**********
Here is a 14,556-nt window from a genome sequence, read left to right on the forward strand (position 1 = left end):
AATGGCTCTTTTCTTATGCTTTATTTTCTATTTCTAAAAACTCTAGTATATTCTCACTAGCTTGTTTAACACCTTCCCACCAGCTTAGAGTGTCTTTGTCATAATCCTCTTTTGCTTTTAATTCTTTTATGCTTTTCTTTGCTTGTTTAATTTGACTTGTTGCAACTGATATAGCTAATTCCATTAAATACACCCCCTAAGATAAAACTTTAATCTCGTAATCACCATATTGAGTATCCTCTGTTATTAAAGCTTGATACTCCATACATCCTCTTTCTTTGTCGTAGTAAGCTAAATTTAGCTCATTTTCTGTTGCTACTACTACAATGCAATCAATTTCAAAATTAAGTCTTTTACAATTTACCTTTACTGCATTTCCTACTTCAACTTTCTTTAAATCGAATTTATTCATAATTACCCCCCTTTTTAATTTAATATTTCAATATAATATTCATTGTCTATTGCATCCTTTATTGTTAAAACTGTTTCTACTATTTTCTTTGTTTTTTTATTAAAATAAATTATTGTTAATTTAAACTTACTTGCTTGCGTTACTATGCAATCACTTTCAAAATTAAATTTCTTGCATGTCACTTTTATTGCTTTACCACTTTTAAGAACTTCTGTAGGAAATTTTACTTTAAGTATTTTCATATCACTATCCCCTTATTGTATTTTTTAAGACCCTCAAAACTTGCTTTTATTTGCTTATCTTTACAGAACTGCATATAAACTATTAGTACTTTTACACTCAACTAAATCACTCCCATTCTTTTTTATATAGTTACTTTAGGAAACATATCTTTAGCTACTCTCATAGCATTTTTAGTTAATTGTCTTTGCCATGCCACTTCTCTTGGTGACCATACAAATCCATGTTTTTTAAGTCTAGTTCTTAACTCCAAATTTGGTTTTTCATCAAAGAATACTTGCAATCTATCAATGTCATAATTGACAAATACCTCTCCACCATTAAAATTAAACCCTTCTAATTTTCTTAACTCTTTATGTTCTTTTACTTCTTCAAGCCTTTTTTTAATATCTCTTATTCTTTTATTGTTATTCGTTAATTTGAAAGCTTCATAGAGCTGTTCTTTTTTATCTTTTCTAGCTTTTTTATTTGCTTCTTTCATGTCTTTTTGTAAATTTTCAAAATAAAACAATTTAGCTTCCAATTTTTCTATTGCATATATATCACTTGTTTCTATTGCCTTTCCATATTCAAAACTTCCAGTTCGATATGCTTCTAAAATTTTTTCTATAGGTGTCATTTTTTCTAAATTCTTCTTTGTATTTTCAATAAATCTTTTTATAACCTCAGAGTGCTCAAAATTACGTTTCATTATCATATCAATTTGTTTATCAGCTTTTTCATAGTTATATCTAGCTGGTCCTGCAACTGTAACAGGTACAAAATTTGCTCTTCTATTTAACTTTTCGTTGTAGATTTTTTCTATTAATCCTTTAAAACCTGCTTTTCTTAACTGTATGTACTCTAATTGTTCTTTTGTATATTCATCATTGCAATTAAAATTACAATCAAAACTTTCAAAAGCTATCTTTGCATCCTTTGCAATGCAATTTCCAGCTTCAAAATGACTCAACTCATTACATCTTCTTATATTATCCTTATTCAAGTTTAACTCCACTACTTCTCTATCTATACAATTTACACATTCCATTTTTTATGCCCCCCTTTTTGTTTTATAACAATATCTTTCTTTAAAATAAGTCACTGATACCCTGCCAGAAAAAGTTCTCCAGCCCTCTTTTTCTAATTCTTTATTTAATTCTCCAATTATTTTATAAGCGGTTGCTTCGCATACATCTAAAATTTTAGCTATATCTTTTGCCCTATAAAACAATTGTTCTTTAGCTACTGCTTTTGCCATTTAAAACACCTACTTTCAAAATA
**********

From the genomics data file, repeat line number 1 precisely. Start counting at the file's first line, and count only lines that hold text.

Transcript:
Here is a 14,556-nt window from a genome sequence, read left to right on the forward strand (position 1 = left end):